How to make a hollow fiberglass object.

Discussion in 'Fiberglass and Composite Boat Building' started by CDK, Jun 17, 2010.

  1. CDK
    Joined: Aug 2007
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    CDK retired engineer

    Make a styrofoam core and paint it with pva.
    Apply the first glass layers on a warm day so the resin cures fast.
    The polyester fumes will ignore the pva barrier and dissolve (nearly) all styrofoam and maybe react with it too, because the sliver left is hard as stone.

    This was an object I cut open because it was too long: I had no idea this had happened.

    Applications? Making fiberglass tanks perhaps. The remaining bits of polystyrene cling to the inner walls as snowflakes and can be easily washed away with acetone.
     

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  2. daiquiri
    Joined: May 2004
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    Location: Italy (Garda Lake) and Croatia (Istria)

    daiquiri Engineering and Design

    I love these great casual discoveries! :D

    Thanks for sharing it with us.
     
  3. apex1

    apex1 Guest

    "TRIAL and ERROR"​


    ..the unwritten book, and still the best tutorial.:D

    Thanks Cornelis for sharing.
     
  4. SamSam
    Joined: Feb 2005
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    SamSam Senior Member

    30+ years ago I made a banjo case using polyester and Styrofoam. I wrapped the foam in duct tape and pva thinking that would work but it didn't. The foam melted as the glass cured so the case ended up usable but deformed. All that was left of the foam was a ball the size of a golfball.

    What you're proposing is basically the lost wax process in a different medium, maybe it's already obscurely used in areas of manufacture. Maybe the lost wax process would work for fiberglass.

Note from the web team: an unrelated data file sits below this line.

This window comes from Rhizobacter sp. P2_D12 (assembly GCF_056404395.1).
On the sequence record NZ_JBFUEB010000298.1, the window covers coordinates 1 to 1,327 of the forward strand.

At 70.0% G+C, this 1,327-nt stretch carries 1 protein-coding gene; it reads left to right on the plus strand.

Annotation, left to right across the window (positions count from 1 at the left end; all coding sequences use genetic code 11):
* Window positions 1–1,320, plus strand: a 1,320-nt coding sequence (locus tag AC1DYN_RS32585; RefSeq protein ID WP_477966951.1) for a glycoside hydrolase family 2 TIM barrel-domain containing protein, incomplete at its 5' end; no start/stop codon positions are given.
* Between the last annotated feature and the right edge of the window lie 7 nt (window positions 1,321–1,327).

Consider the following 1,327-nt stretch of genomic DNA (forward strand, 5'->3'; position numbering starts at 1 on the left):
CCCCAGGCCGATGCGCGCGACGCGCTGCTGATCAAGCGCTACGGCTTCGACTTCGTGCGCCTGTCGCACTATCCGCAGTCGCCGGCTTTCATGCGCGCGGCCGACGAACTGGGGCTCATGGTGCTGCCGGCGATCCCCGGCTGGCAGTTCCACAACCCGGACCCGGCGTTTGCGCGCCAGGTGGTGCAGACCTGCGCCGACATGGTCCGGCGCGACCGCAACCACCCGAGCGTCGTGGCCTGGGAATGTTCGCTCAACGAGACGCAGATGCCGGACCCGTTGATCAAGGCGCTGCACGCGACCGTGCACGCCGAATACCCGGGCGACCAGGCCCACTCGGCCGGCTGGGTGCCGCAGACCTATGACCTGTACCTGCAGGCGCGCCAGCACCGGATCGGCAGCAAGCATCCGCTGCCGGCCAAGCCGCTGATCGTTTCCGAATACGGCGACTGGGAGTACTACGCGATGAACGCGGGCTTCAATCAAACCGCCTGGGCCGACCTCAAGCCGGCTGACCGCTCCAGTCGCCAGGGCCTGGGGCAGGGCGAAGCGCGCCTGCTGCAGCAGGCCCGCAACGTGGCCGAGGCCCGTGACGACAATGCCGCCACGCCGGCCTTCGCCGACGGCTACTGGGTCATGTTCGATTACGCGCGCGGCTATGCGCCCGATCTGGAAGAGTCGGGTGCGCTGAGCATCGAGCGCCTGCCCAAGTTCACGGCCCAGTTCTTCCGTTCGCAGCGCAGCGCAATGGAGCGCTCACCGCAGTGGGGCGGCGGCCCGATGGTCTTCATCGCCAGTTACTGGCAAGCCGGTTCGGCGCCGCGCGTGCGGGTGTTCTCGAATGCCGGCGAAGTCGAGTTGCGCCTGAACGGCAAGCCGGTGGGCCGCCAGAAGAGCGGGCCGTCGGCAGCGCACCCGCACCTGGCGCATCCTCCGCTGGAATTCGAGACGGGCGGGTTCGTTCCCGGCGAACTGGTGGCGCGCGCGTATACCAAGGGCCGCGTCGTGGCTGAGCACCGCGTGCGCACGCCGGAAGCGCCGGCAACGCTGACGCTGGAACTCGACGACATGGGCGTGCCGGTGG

As you suggest, it seems it could be useful making seamless tanks and things. If epoxy was used, there would be no danger of the mold deforming and you could still dissolve the foam with styrene fumes and acetone.
     
  5. CDK
    Joined: Aug 2007
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    CDK retired engineer

    SamSam, my object turned out well, probably because the resin cured very fast when I made it and it wasn't that large.

    I was surprised to find the core gone and briefly thought about possible use for this procedure. But you are 100% correct: using epoxy and washing out the core with acetone is a less risky operation.
     
  6. SamSam
    Joined: Feb 2005
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    Location: Coastal Georgia

    SamSam Senior Member

    Yes, the core gone in my banjo mold got me to wondering about my job building boats. A small operation with no protections.
     
  7. Stumble
    Joined: Oct 2008
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    Stumble Senior Member

    There is actually a very nice article on West Systems web page about this process.

    Their recommendations are to use any type of cheap foam that is disolvable in actetone / solvent of your choice, shape the foam, add the glass/epoxy, then throught a weep hole add the solvent. I have used it a few times for one off parts, and it really does work well.
     
  8. AndrewK
    Joined: Mar 2007
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    AndrewK Senior Member

    This is a common practice for making custom FRP exhaust components like water locks.
     
  9. LarryMcI
    Joined: Mar 2010
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    Location: Florida

    LarryMcI Junior Member


  10. tunnels

    tunnels Previous Member

    Now thats what i call using you noodle !! :idea: very clever !!
     
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